First, an agile Air Force must cultivate an intellectual environment that fosters critical thinking, open-mindedness, and creativity. Clausewitz famously said that the supreme act of a commander is to “establish … the kind of war on which they are embarking.” Unfortunately, the Air Force has traditionally been oriented towards one kind of war and has resisted adapting to others–or even recognizing that they are different. It lagged years behind the Army and Marines in exploring COIN theory, and there is still a strong institutional bias towards using conventional aircraft to wage strategic air campaigns against states. A decade into a long war against unconventional foes, the ACSC capstone war game in late 2011 still entailed allocating strike sorties to static, unthinking targets until their percentages reach zero. The Air Force is heavily invested in AirSea Battle (ASB) for major combat operations against China, but has given less attention to partner capacity building and the management of low-level disputes we are actually seeing in the Pacific. A scathing 2012 “Dear Boss” letter published on Small Wars Journal, which reflects common sentiments among the Air Force, lambasts senior leadership for selling out the USAF in order to support the joint force in Afghanistan and Iraq. These examples illustrate how deeply entrenched this institutional culture is, and how slow the organization has been to adopt lessons from ten years of continuous war. Preparing for great power conflict is vital, and the Air Force must retain its unique canon of airpower doctrine, but it also needs to institutionalize more thoughtfulness about war in its entirety.
Visionary officers must be empowered to make meaningful change across the entire organization. The traditional channels for “reprogramming” the Air Force are official doctrine and PME, but both develop extremely slowly by today’s standards. Adaptive, networked enemies who are unconstrained by bureaucracy can easily get inside this OODA loop. PME lagged several years behind current events in institutionalizing COIN knowledge; by 2011 it was heavy on COIN and Iraq, but almost totally silent on tomorrow’s most likely threats: a highly unstable Pakistan, an ascendant China, war in the Koreas, criminal insurgency in Mexico, and the huge ramifications of debt and budget cuts on the Department of Defense. Cyberwarfare is still glaringly absent; even the new Chief of Staff recently admitted he doesn’t understand it and is reluctant to commit resources until he does. Formal channels for institutionalizing such knowledge must be accelerated and supplemented with new real-time channels like blogs and discussion forums.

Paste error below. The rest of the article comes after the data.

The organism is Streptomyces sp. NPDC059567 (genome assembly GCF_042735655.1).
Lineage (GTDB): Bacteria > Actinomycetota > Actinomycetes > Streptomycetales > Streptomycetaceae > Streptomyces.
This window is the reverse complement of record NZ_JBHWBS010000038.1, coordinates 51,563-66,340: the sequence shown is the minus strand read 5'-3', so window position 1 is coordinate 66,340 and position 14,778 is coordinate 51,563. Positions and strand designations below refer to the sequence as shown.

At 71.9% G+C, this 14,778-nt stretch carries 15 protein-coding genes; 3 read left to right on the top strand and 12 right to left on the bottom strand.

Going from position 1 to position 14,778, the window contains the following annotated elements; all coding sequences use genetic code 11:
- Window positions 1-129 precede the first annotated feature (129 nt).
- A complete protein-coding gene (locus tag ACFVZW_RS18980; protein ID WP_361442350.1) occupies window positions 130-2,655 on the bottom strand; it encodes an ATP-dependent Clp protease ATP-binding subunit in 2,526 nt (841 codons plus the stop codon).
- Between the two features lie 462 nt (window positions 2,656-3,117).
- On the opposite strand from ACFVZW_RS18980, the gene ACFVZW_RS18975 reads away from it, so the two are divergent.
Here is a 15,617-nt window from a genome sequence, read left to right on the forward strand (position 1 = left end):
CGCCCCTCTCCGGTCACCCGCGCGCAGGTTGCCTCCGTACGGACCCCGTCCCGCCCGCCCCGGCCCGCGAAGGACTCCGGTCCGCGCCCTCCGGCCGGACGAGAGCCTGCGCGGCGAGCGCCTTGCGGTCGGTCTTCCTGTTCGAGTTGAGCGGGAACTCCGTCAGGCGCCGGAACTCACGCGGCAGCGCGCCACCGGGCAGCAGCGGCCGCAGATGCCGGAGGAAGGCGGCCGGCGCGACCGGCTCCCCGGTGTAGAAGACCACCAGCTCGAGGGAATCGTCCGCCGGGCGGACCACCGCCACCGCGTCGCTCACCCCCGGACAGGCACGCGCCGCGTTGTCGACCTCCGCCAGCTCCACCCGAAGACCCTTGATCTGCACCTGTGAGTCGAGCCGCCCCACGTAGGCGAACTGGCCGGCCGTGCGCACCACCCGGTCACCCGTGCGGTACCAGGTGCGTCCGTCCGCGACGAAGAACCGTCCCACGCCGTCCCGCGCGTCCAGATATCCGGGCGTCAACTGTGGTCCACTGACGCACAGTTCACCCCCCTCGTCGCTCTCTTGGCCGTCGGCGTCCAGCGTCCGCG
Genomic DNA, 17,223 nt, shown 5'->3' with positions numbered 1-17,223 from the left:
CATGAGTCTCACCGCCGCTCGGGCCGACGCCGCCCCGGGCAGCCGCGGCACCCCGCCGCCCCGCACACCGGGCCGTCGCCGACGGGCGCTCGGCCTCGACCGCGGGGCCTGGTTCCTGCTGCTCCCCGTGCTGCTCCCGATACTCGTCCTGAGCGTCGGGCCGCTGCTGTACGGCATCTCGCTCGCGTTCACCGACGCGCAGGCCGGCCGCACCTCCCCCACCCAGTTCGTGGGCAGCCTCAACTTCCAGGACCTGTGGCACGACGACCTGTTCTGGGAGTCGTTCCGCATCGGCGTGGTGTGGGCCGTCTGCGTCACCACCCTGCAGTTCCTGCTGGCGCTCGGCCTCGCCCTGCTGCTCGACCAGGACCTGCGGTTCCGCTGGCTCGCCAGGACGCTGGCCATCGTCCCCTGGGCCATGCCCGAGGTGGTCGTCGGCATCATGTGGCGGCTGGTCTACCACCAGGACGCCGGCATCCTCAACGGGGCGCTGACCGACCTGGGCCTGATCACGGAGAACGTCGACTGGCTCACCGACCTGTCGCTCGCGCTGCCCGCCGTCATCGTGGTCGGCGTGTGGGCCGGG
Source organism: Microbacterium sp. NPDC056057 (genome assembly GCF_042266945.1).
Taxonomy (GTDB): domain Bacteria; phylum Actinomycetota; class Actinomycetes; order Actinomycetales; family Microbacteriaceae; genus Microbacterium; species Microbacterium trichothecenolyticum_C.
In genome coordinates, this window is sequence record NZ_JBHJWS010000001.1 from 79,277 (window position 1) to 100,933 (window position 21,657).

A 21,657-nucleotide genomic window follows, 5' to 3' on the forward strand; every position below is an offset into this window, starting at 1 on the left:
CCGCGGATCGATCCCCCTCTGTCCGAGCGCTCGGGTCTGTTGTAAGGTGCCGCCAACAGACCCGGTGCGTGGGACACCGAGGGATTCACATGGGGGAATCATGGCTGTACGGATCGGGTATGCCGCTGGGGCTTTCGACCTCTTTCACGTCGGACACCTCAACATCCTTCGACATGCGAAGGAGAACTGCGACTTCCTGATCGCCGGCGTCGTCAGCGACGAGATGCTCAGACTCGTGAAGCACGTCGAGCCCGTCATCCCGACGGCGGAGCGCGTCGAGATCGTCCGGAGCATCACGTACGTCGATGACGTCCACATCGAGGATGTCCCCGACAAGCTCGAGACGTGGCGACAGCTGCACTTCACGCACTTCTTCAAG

A second challenge for creating a more agile Air Force is overhauling an industrial-age personnel system. The current pyramid system rigidly enforces narrow career paths, punishes deviations, and limits the ability of commanders to match talent to requirements. When urgent new manning requirements arise, personnel who fill them are often gambling with their careers. A crucial requirement like the CJCS-priority AfPak Hands program has thus gained a reputation as a career-killer. Perhaps the most significant recent example of institutional reprogramming is the Air Force’s expansion of ISR platforms. Countless pilots were pulled from their Major Weapons System to become RPA operators or MC-12 pilots, but the rigidity of the personnel system put their futures in question. This has damaged morale, eroded service culture, and driven personnel out of the force. The USAF should anticipate further revolutionary changes such as miniaturization, swarming, and expanded roles for robots and cyberwarfare. To be truly agile the Air Force needs a personnel system that rewards instead of punishes those who usher in such change. It must attract and retain talent in emerging fields, and create more flexible career paths that allow personnel to deviate from formulaic progressions. The Air Force should also expand opportunities for higher education and decentralize assignment matching by giving both subordinates and commanders a greater voice in the process.